Things to do in Colombia
Welcome to Colombia
From the Caribbean coast and the peaks of the Andes to the relics of ancient pre-Columbian civilizations and freshly roasted coffee, Colombia epitomizes South America.
Top 10 attractions in Colombia
Hidden among the mountains about 50 miles (80 km) from Medellin is the beautiful town of Guatapé. Founded in 1811, this town is now situated on the reservoir of a hydro-electric dam that was built in the late 1960s, when more than 7.5 square miles (2,000 hectares) were flooded to create the dam. The incredible beauty of the reservoir and the views of the lush vegetation on the lake are unforgettable. Ferries on the lake take visitors to recreational areas on nearby islands and to see Pablo Escobar’s former mansion. The boardwalk by the water fills with vendors selling regional food and crafts. The town is famous for zócalos, decorative tiles along the lower part of the facades of the buildings in the historic center. These tiles in bright colors and patterns are connected to life in the community, telling the history of the town and the beliefs of the people....
The Lost City, or Ciudad Perdida, is the archaeological site of an ancient indigenous city in the Sierra Nevada de Santa Marta. Thought to have been a commercial center for trade around 700 A.D., its population probably ranged between 1,400 and 3,000 inhabitants. Hidden in the jungle for over a thousand years, the Lost City was found in 1972 when treasure hunters followed a series of stone steps leading up to an abandoned city. The Lost City is open to visitors, but the trip is not for the faint of heart. The nearly 30 mile trek takes visitors through farmland and jungle on an unforgettable six-day journey. Part of the adventure includes trekking over mountains filled with exotic plants and animals, climbing stone paths through dense jungle, bathing in waterfalls and sleeping in indigenous villages. Upon arriving at Lost City, climb more than 1,000 stone steps to the top of the site for incredible views of the surrounding mountains and jungle....
A leisurely walk through the narrow streets of Old Town Cartagena, with bougainvillea spilling off second-floor balconies and brightly painted Colonial houses, invites visitors to escape into the past. The bustle of daily life mixes with the historical architecture of this walled city by the ocean. In addition to the beautiful boutique stores, numerous restaurants, and colorful street vendors, there are many treasures to see around town and just outside the city walls. The leafy Plaza de Bolivar serves as a good place to start a tour in Cartagena and to see some of the local culture and buy fruit from the colorfully dressed women known as palanqueras. Next to the plaza, the free Gold Museum (Museo de Oro) displays pieces that tell the history of the Zenú indigenous tribe. The nearby Palace of the Inquisition (Palacio de la Inquisición) provides a rather gruesome look at Colombia’s past and the Spanish Inquisition -- some of the torture devices used on the accused are on display....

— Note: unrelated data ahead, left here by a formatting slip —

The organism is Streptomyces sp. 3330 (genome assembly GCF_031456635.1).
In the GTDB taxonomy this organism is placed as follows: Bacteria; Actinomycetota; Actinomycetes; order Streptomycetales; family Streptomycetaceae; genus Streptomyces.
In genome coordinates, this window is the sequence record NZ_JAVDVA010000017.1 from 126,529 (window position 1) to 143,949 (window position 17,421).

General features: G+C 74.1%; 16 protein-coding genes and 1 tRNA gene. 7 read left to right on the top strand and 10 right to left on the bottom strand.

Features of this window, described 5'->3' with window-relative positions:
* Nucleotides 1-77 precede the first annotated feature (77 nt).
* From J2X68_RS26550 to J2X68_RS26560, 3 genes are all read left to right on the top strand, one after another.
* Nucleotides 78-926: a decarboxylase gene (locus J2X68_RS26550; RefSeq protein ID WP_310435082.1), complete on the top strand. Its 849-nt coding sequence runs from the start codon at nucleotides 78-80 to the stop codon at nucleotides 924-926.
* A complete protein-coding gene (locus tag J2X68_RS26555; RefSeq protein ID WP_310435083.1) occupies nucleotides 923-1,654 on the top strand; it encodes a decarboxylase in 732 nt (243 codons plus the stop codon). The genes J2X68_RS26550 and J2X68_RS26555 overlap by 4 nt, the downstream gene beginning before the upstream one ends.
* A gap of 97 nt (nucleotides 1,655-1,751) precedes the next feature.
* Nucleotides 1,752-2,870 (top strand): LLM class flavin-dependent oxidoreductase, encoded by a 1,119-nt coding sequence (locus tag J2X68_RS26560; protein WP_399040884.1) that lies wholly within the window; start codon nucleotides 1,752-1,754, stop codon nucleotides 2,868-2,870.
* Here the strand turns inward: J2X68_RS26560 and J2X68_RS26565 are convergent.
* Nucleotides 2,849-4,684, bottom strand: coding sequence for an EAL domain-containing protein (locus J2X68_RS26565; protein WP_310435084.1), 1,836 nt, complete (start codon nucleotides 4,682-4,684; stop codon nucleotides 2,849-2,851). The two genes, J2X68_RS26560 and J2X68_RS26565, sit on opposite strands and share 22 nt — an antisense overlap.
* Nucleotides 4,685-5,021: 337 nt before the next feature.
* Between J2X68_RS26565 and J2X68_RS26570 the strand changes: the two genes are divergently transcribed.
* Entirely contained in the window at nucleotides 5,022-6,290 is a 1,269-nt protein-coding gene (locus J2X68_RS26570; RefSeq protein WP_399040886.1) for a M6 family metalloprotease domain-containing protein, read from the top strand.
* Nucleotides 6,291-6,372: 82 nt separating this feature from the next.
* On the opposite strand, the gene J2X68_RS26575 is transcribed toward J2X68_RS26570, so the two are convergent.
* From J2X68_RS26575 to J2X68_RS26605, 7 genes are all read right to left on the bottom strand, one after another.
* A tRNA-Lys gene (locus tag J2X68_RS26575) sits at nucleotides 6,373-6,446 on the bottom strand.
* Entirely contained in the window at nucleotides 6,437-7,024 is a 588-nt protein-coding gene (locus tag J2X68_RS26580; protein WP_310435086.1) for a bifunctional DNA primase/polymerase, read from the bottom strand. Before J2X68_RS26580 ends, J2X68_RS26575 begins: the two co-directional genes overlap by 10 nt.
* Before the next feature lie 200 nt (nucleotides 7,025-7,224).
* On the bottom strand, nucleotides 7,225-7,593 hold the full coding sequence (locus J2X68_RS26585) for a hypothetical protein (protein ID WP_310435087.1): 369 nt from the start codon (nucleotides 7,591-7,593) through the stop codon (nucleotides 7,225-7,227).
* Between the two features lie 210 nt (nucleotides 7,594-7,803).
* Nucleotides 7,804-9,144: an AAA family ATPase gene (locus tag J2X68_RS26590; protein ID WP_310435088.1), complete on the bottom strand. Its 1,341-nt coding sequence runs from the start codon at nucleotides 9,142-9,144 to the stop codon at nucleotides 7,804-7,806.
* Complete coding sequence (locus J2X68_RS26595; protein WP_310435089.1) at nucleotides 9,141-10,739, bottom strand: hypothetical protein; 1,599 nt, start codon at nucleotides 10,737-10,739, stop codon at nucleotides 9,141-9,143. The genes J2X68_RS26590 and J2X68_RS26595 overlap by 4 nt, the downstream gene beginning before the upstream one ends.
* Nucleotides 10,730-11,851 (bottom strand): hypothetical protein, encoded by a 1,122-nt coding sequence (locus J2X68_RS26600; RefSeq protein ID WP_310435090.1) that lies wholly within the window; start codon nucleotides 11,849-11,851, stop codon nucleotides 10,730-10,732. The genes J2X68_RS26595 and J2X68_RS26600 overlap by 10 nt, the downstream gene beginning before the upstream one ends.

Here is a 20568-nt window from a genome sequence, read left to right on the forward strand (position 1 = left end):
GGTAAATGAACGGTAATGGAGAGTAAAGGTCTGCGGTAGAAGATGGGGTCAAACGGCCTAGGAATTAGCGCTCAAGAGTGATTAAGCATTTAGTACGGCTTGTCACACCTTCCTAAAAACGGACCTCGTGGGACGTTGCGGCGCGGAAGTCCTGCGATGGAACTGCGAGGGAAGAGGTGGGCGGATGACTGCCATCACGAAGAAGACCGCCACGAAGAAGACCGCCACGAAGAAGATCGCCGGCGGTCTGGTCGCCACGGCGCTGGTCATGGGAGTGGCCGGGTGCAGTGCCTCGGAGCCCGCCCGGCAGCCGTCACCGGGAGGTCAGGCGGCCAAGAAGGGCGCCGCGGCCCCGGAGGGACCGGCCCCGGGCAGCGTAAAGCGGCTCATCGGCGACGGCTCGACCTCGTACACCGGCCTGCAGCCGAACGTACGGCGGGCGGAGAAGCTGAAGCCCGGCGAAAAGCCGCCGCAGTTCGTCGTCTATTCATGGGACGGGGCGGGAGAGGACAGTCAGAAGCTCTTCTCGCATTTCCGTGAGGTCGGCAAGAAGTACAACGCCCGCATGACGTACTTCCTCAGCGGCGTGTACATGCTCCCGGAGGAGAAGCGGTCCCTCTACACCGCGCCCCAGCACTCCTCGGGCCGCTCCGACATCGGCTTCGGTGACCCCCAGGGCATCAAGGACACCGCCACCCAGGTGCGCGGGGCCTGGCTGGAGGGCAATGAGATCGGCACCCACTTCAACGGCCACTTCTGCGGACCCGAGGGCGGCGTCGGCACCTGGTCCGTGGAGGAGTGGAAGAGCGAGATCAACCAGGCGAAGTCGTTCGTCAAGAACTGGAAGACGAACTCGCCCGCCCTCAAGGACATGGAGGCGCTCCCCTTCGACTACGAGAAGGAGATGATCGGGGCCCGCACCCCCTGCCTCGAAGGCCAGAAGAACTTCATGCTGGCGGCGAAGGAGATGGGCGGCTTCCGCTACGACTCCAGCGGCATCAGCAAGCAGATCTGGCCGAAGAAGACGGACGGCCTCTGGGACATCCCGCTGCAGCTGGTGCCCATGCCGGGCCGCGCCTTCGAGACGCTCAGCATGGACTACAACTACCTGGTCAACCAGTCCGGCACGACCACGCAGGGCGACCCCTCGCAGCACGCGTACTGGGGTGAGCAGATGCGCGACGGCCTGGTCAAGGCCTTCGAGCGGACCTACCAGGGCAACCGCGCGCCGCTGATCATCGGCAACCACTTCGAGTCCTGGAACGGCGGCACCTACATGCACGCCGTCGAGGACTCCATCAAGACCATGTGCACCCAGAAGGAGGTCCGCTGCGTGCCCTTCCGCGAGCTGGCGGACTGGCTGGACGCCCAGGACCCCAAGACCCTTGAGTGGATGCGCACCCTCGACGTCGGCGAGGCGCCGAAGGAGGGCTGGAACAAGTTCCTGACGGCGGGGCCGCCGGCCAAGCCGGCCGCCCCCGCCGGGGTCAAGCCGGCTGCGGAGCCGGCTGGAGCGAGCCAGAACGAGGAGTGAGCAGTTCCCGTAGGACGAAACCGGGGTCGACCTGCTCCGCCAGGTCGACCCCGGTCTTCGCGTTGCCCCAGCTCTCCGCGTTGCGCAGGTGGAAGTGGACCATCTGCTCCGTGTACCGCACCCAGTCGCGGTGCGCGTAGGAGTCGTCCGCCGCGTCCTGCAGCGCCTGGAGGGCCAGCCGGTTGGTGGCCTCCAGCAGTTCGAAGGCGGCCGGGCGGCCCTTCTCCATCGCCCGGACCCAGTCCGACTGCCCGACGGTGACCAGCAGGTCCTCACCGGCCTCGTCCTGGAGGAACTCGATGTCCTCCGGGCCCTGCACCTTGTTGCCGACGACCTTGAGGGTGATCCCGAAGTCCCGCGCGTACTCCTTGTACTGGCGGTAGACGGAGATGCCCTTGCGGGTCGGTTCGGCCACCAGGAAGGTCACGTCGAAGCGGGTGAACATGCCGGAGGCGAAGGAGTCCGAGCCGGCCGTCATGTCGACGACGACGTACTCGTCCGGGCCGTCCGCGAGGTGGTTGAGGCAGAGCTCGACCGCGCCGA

The beautiful city of Medellin has an efficient metro system that runs north-south along the valley, but for many years the neighborhoods in the surrounding mountains found it difficult to get to the public transportation routes. It was difficult for buses to get up the steep roads leading up to the barrios in the hills, and it would take residents hours to get down to city to work or study. These transportation difficulties increased social problems in these communities. But in 2004 a new, ingenuous new cable car system came into use. It is part of the public transportation service from the neighborhoods in the mountains surrounding the city to the metro system in the valley. This cable car carries tens of thousands of passengers each day in a system that has changed the lives of those who live in these neighborhoods, giving them access to work and study opportunities they didn’t have before. The trip to the city that once took hours now takes just 15 minutes....
Among Bogota’s most popular and spectacular attractions, the Museo del Oro sparkles with more than 55,000 priceless archaeological and artistic treasures. Only a fraction can be displayed at any one time within the main edifice, itself a work of art, ensconced in elegantly and eloquently designed displays of Colombia’s dazzling bounty. There are four floors of exhibits, signed in both Spanish and English, with audio guides available in a handful of other languages. From delicate filigree nose rings to carefully crafted containers for coca leaves to the famed “Muisca Raft,” depicting the legend of El Dorado, the “Golden Man,” these objects have been innovatively arranged to tell tales of pre-Colombian mining, manufacturing and metallurgy....